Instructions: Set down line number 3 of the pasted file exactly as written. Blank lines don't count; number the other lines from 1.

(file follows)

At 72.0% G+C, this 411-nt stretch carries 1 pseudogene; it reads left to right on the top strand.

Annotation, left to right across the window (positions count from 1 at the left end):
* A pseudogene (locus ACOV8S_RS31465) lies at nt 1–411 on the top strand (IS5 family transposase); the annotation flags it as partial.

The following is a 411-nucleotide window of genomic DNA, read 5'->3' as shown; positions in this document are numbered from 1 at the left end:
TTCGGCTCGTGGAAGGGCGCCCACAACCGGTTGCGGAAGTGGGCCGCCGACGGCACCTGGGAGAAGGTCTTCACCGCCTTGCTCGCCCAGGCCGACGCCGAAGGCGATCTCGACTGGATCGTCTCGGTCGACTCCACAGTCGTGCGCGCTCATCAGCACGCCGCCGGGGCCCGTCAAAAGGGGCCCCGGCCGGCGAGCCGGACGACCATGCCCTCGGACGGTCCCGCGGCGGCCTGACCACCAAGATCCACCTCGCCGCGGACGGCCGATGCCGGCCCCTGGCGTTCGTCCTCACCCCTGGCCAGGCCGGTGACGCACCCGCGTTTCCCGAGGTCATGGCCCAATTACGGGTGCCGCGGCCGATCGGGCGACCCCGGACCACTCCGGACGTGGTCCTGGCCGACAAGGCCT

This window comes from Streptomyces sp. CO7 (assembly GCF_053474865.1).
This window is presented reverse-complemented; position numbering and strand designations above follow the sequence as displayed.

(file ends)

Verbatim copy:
* A pseudogene (locus ACOV8S_RS31465) lies at nt 1–411 on the top strand (IS5 family transposase); the annotation flags it as partial.